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What’s the difference between a Division 1 proposal and a consumer proposal

Hi, I would like to file a consumer proposal, but my debts are higher than the limit. Could you explain what the main differences between a division 1 proposal and a consumer proposal?

One Response to “What’s the difference between a Division 1 proposal and a consumer proposal”

A licensed trustee said...

Under current rules (as of July 2006) you can only file a consumer proposal if your debts, excluding the mortgage on your principal residence, are less than $75,000 (or $150,000 for two people in a joint proposal). In a consumer proposal if 50% + 1 of the unsecured creditors accept the proposal, the proposal is accepted. The creditors have 45 days to vote on the proposal, and if they don’t accept it, you are not automatically bankrupt.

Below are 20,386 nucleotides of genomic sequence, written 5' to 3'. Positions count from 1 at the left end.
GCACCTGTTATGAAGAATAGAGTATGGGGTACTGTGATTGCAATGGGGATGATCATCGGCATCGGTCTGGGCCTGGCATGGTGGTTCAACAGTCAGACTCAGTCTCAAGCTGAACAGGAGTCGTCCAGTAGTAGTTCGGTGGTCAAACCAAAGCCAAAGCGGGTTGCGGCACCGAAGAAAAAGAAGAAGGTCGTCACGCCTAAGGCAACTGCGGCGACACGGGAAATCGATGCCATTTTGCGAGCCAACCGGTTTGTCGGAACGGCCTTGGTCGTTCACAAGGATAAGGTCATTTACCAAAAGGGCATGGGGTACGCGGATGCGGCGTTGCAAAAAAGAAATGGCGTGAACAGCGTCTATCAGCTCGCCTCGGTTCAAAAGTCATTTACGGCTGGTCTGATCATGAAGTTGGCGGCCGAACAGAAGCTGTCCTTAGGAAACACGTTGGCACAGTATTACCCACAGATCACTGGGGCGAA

In a Division 1 proposal there is no limit on debts, but two thirds in dollar value and a majority in numbers of the creditors must accept the proposal. If the proposal is rejected, you are automatically bankrupt. A creditor’s meeting must be held within 21 days of the filing of the proposal, so it is a more onerous procedure.

This is a simplified answer, so I suggest you contact a licensed trustee for more information.